For multinational chemical companies operating in China, the rules of the game are changing. Success requires significant changes in past practices and new strategies to ensure immediate and long-term success.
Headquarters’ optimistic expectations of growth, profitability and competition in China conflict with the reality: for multinational companies working in China, new forces are reshaping the chemical industry.
China’s 12th Five Year Plan (approved on March 14, 2011 and effective in 2015) will further challenge the once established growth and profitability of multinational companies, as policy makers label the industry and create an unfair competition environment conducive to state-owned enterprises. The latest plan aims to improve China’s self-sufficiency in chemicals, create national champions, gain more access to Western technologies and processes, secure international access to raw materials, and provide state-owned enterprises with access to key raw materials and energy (see sidebar: China’s deteriorating access to labor and raw materials). At the same time, the plan aims to boost domestic consumption by expanding infrastructure construction and creating housing for about 300 million migrants to cities, while coping with severe environmental degradation and avoiding social unrest.
Based on our research, our experience in China and interviews with 25 presidents, vice presidents, managing directors and directors of multinational chemical companies in China, this report provides us with a window to understand one of the most important industries in China.
Chemicals are the foundation of almost any economy. For example, at the end of the 19th century and the beginning of the 20th century, Germany developed its chemical industry, surpassing the British economy in which the industrial revolution took root for the first time. In today’s China, the chemical and petrochemical industries are crucial to many fast-growing industrial sectors, including consumer goods, automobiles and construction. Therefore, the chemical industry has a high priority within the Chinese government.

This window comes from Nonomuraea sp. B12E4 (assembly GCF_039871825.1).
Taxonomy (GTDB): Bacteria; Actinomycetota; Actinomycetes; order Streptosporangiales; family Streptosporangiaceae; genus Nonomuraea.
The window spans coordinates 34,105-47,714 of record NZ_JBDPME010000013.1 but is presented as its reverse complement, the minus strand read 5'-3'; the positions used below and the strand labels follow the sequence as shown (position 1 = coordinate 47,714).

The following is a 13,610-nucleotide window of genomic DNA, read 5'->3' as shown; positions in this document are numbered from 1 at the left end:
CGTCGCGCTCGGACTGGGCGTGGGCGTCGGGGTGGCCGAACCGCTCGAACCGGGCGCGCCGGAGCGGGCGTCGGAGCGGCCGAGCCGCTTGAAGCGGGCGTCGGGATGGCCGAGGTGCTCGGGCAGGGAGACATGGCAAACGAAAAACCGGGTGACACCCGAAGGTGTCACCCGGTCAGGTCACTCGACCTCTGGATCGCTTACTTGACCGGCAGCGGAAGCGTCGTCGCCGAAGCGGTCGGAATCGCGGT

The rapid development of China’s chemical industry in the past 30 years is consistent with the overall growth of the country and the fundamentals of key customer industries. China will soon account for one third of global demand for chemicals. The prospect of foreign chemical companies in China remains optimistic, because despite the government’s goal of self-sufficiency, China continues to rely on foreign producers to produce many chemicals, especially advanced specialty chemicals.
With the growth of the Chinese market, more and more top multinational companies are increasing their exposure to the Chinese market and investing in local production facilities. Some smaller companies have invested so much in China that the Chinese market is now one of their core businesses, if not their core business. With the increase of investment from foreign multinational companies, chemical state-owned enterprises are also on the rise – these leading state-owned enterprises have increased their investment budgets, which have grown dramatically since 2008. From 2005 to 2010, China’s chemical product revenue increased by 24% annually.
By 2014, China’s share of the global chemical market is expected to rise to 29%. The strong growth of the chemical industry is largely due to the growth of the customer industry. Between 2008 and 2012, China’s auto industry grew by an average of 24% a year, although growth in 2011 was almost flat. From 2008 to 2015, consumer electronics will grow at an annual rate of 23%, and the construction industry will grow at an annual rate of 24%. Chinese consumers are driving demand in the automotive and construction industries. Despite the recent slowdown in economic growth, the medium and long-term growth is expected to be stable.
The key problem facing multinational chemical companies is that their fate depends on the policies of the Chinese government at the national, provincial and local levels. In China, the influence of the government is complex and often opaque. It starts with a five-year plan that includes industrial policy objectives, safety and environmental regulations, raw material acquisition, pricing, licensing and licensing. It is also difficult to assess the attitudes, beliefs and pressures of the extra level of government. Multinational chemical companies will benefit from more efforts to understand and communicate with all stakeholders, consider how government actions may develop, and prepare corresponding scenarios.